Marsalforn was for many years a small fishing village on the Northwest coast of Gozo, that has developed into a popular seaside resort with many tourists' facilities, Gozo’s largest. Marsalforn lies between Xaghra and Zebbug, and for administrative purposes it forms part of Zebbug. The name is a composite word; ‘Marsa’ means port in Arabic, while ‘forn’ translates to a bakery in Maltese. However, it is unlikely that a bakery has anything to do with it – the village’s population was too small to have its own bakery. It is more likely that the name, like that of other ports, refers to a vessel type. In that case, Liburna (an Illyrian kind of vessel), or ‘lifurna’ in Arabic, seems to provide an adequate derivation.
According to the legend, when St. Paul left the Maltese Islands after the shipwreck, he embarked to Sicily from Marsalforn. This legend presents itself in the coat of arms, consisting of a viper encircling a sword, referring to the incident when St. Paul was bit by a viper and remained unharmed. The village church is also dedicated to St. Paul, and the feast is celebrated annually on 10th of February. In the bay, there are a number of hotels, shops, restaurants, bars, cafes and SCUBA diving centres located along the seafront.To the Northwest, there are the lesser known bays of Qbajjar and Xwejni, much quieter, but not less scenic. The salt pans present here date back to 1740 and are still being used, yielding quite a lot of tons of sea salt annually. A panoramic view of the whole of Marsalforn can be seen from the top of il-Merzuq; a volcano-like hill a few hundred metres away hosting a massive 12-metre statue of Christ.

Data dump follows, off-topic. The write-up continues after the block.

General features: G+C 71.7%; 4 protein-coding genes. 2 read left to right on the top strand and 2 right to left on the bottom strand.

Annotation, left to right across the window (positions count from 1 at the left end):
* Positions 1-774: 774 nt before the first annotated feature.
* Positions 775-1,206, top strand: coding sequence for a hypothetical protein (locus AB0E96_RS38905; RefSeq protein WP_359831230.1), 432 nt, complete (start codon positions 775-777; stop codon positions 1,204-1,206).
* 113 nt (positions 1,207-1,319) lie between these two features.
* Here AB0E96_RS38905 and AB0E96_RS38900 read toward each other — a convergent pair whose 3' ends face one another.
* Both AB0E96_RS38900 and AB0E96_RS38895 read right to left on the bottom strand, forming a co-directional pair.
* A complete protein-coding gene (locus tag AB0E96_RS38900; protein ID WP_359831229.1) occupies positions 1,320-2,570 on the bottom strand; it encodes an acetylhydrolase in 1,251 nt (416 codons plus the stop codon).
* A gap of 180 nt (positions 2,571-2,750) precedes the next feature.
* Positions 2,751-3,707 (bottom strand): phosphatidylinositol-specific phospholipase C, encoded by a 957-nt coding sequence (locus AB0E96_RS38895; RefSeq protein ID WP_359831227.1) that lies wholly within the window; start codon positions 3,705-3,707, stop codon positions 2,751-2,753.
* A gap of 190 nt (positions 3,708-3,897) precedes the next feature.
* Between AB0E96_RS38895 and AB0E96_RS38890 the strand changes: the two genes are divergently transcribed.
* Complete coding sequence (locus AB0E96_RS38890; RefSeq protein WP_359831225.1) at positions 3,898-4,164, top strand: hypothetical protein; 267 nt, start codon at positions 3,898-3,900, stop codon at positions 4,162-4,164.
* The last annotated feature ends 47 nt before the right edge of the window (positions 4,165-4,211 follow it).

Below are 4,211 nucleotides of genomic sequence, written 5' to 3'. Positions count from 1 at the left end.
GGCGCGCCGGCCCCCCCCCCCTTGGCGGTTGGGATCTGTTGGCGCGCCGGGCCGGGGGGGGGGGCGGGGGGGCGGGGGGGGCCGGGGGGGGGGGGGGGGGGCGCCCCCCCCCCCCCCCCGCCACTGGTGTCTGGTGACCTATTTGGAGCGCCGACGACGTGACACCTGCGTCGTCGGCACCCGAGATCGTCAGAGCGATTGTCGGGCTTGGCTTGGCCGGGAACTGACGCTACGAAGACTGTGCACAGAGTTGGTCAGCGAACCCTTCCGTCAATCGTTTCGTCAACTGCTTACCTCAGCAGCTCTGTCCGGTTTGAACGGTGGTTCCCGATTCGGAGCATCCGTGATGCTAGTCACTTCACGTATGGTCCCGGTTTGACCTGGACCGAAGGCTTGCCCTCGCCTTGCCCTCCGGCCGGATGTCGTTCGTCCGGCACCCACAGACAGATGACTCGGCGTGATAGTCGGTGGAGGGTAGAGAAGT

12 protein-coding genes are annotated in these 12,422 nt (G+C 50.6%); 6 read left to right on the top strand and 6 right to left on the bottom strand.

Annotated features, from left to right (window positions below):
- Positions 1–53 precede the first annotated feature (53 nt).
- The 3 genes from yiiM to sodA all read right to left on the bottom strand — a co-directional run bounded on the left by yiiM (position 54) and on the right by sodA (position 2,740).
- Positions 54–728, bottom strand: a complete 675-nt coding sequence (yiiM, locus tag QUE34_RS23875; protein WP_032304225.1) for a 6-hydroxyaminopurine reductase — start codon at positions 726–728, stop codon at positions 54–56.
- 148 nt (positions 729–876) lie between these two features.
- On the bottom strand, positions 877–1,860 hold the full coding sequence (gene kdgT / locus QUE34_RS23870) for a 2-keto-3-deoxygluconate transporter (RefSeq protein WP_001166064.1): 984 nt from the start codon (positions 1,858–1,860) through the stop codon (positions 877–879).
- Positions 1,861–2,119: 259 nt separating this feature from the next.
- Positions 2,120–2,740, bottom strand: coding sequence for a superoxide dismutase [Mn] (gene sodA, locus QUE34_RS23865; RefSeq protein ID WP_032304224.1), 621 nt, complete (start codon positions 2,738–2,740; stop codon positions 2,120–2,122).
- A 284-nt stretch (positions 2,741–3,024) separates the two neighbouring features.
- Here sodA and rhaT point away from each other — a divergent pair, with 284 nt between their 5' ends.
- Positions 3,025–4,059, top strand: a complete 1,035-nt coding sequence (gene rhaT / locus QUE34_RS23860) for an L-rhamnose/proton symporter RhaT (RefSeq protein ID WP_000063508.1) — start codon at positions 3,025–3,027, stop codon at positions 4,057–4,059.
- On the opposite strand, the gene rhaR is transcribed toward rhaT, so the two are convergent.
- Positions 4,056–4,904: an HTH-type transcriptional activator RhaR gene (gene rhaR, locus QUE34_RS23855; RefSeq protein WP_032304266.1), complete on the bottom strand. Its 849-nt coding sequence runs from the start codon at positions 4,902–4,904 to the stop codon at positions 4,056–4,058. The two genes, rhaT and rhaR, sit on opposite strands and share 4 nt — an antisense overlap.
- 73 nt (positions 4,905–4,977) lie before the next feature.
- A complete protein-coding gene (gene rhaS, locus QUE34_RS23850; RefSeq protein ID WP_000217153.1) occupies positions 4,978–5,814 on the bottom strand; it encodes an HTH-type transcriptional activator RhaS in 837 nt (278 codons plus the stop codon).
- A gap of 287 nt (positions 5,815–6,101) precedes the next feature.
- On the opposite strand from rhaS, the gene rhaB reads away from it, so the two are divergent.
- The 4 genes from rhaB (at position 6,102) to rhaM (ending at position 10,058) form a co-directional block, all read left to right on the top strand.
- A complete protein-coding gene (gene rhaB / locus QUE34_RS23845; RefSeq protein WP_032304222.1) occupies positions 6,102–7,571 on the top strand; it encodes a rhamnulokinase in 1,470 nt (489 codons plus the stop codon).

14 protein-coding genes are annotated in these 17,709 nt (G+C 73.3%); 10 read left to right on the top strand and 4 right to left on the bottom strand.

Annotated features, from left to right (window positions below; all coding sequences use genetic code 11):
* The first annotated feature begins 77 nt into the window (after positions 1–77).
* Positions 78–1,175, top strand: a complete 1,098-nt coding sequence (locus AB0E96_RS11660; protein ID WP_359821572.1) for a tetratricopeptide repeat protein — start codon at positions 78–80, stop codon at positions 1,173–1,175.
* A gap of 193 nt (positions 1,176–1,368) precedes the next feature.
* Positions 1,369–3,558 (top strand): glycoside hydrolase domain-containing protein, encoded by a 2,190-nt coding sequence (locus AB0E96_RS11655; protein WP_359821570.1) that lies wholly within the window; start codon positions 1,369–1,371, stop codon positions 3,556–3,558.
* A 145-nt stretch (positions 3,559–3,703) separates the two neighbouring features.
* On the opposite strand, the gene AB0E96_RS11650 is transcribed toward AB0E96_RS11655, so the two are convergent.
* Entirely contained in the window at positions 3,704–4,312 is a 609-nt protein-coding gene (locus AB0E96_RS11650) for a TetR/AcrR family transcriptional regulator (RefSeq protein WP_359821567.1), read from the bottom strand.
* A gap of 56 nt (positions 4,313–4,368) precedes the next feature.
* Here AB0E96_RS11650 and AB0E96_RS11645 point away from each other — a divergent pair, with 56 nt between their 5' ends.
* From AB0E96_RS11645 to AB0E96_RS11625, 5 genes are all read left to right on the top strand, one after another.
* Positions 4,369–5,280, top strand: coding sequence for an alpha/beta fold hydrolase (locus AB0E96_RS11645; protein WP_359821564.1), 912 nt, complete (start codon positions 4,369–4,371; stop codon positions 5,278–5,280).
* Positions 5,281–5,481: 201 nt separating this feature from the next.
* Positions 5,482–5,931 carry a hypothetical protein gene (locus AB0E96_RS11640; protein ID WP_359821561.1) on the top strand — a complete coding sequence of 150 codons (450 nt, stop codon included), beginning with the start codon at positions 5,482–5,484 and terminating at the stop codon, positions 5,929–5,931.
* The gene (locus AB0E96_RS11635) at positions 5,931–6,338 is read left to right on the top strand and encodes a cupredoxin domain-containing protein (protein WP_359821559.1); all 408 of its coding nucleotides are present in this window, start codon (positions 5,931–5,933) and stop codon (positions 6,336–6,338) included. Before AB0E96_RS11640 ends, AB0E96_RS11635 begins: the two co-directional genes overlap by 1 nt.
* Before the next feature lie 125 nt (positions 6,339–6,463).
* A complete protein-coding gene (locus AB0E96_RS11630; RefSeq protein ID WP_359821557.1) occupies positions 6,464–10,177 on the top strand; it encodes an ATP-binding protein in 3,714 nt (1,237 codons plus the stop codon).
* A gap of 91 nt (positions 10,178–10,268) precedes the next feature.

Marsalforn has a history that dates back to Roman times, in fact, until the sixteenth century, the port was the most significant one in Gozo, where imported food supplies from Sicily were unloaded here, and passengers could also embark to travel to other ports. The importance of the port was such, that the Knights of St. John considered abandoning the Citadel in Rabat to build a new town overlooking the port. However, the Gozitan people did not like the idea, so the plans were never realised. With the development of Mgarr harbour, Marsalforn lost its importance and remained a quiet fishing village. However, the growth in tourism in Malta throughout the 20th century, the village’s economic role moved away from fishing, and tourism became the dominant source of income and employment for locals. In the last decades, the village saw considerable urban expansion spurred by the growth in tourism, which meant that several accommodation buildings, bars and restaurants had to be built. Tourism is very seasonal, and while the village is buzzing with activity during summers, throughout winter the village regains a quiet and calm atmosphere.
Things to see and do:
Marsalforn Bay: Marsalforn beach provides an ideal site for swimming, snorkelling, diving, and relaxing in the sun.
Climb the il-Merzuq hill and see enjoy the beautiful views from the top.
Go for a dive.
Bus number 310 from Victoria, Gozo